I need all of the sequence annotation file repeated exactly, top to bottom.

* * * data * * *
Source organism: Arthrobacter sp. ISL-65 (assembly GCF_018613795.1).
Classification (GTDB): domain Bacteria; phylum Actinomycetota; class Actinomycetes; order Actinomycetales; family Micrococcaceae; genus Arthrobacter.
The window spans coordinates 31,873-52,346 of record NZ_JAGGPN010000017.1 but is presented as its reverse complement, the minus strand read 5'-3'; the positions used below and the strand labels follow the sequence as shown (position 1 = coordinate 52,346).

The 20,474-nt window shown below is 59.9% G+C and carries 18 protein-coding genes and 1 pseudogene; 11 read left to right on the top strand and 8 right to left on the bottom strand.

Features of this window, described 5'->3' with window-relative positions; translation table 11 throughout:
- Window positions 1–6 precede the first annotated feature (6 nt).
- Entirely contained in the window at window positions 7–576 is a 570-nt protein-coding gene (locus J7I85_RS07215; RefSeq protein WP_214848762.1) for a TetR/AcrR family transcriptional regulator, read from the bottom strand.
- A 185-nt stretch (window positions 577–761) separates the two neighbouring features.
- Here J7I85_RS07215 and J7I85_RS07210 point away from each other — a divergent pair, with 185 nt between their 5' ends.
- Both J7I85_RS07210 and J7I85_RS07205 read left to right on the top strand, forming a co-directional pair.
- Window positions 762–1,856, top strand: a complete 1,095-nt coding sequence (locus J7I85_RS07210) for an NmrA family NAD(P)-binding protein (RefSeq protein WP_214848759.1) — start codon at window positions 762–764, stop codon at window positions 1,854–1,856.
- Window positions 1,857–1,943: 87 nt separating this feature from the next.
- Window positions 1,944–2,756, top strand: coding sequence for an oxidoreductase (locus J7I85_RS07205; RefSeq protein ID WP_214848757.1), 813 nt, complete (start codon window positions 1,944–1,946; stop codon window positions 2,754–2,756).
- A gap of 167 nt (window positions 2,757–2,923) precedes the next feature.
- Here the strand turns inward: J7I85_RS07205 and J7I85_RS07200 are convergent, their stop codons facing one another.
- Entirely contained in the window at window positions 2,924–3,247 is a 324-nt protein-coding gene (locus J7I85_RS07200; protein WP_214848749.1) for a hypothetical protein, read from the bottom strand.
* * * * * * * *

Source organism: Arthrobacter sp. ISL-65 (assembly GCF_018613795.1).
Classification (GTDB): domain Bacteria; phylum Actinomycetota; class Actinomycetes; order Actinomycetales; family Micrococcaceae; genus Arthrobacter.
The window spans coordinates 31,873-52,346 of record NZ_JAGGPN010000017.1 but is presented as its reverse complement, the minus strand read 5'-3'; the positions used below and the strand labels follow the sequence as shown (position 1 = coordinate 52,346).

The 20,474-nt window shown below is 59.9% G+C and carries 18 protein-coding genes and 1 pseudogene; 11 read left to right on the top strand and 8 right to left on the bottom strand.

Features of this window, described 5'->3' with window-relative positions; translation table 11 throughout:
- Window positions 1–6 precede the first annotated feature (6 nt).
- Entirely contained in the window at window positions 7–576 is a 570-nt protein-coding gene (locus J7I85_RS07215; RefSeq protein WP_214848762.1) for a TetR/AcrR family transcriptional regulator, read from the bottom strand.
- A 185-nt stretch (window positions 577–761) separates the two neighbouring features.
- Here J7I85_RS07215 and J7I85_RS07210 point away from each other — a divergent pair, with 185 nt between their 5' ends.
- Both J7I85_RS07210 and J7I85_RS07205 read left to right on the top strand, forming a co-directional pair.
- Window positions 762–1,856, top strand: a complete 1,095-nt coding sequence (locus J7I85_RS07210) for an NmrA family NAD(P)-binding protein (RefSeq protein WP_214848759.1) — start codon at window positions 762–764, stop codon at window positions 1,854–1,856.
- Window positions 1,857–1,943: 87 nt separating this feature from the next.
- Window positions 1,944–2,756, top strand: coding sequence for an oxidoreductase (locus J7I85_RS07205; RefSeq protein ID WP_214848757.1), 813 nt, complete (start codon window positions 1,944–1,946; stop codon window positions 2,754–2,756).
- A gap of 167 nt (window positions 2,757–2,923) precedes the next feature.
- Here the strand turns inward: J7I85_RS07205 and J7I85_RS07200 are convergent, their stop codons facing one another.
- Entirely contained in the window at window positions 2,924–3,247 is a 324-nt protein-coding gene (locus J7I85_RS07200; protein WP_214848749.1) for a hypothetical protein, read from the bottom strand.